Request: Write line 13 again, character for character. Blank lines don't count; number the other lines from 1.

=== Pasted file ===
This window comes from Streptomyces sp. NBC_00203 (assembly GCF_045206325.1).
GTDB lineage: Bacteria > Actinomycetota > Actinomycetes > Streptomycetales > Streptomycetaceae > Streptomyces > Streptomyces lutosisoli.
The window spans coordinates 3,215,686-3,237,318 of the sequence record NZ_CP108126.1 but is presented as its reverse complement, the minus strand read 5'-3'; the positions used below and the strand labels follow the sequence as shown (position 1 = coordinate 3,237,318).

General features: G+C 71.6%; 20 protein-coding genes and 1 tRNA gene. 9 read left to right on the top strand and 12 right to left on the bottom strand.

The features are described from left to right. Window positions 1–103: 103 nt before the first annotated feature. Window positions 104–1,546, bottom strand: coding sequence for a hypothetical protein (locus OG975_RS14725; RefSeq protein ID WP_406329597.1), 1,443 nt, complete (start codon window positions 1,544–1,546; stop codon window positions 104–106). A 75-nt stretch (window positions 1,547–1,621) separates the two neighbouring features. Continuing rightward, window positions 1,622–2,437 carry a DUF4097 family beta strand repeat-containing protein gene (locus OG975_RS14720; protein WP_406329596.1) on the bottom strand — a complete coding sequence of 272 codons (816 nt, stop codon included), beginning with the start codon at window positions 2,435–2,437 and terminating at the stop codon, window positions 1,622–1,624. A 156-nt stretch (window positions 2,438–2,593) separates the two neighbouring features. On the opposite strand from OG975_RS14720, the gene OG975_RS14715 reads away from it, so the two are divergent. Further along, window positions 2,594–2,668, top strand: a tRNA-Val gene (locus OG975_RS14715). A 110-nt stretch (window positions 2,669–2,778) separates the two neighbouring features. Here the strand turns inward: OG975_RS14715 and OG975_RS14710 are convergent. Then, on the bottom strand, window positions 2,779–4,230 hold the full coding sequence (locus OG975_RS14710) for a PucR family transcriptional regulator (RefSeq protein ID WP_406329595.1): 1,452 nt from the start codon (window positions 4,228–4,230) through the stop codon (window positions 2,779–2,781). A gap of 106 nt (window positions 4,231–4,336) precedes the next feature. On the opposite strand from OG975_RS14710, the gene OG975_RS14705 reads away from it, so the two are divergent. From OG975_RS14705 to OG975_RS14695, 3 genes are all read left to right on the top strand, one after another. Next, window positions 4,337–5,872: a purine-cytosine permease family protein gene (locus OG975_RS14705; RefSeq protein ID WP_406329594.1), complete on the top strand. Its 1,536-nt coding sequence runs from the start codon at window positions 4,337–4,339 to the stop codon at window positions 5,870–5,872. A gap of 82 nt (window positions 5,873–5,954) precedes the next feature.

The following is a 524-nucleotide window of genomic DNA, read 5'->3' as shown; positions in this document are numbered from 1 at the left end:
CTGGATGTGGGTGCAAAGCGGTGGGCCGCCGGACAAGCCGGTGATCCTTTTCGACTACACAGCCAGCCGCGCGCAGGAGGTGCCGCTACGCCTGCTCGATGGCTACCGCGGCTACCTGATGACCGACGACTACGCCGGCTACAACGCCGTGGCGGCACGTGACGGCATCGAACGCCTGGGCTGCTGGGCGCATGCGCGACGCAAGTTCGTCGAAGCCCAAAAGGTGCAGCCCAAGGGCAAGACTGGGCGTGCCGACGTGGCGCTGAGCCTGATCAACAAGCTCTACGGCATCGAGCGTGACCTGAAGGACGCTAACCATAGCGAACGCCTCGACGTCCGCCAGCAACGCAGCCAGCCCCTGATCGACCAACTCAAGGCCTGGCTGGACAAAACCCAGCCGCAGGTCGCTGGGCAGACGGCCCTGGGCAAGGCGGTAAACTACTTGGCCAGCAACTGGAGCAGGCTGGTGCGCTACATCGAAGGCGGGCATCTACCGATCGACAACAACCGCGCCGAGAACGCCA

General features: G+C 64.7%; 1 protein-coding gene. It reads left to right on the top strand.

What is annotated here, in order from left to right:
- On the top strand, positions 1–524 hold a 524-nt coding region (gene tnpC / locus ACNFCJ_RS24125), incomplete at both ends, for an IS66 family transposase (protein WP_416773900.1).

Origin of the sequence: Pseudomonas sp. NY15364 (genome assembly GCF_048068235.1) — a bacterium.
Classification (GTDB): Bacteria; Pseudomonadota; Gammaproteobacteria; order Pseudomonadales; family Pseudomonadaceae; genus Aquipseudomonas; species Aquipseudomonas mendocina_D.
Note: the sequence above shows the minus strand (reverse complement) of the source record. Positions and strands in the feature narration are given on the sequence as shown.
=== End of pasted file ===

Note: the sequence above shows the minus strand (reverse complement) of the source record. Positions and strands in the feature narration are given on the sequence as shown.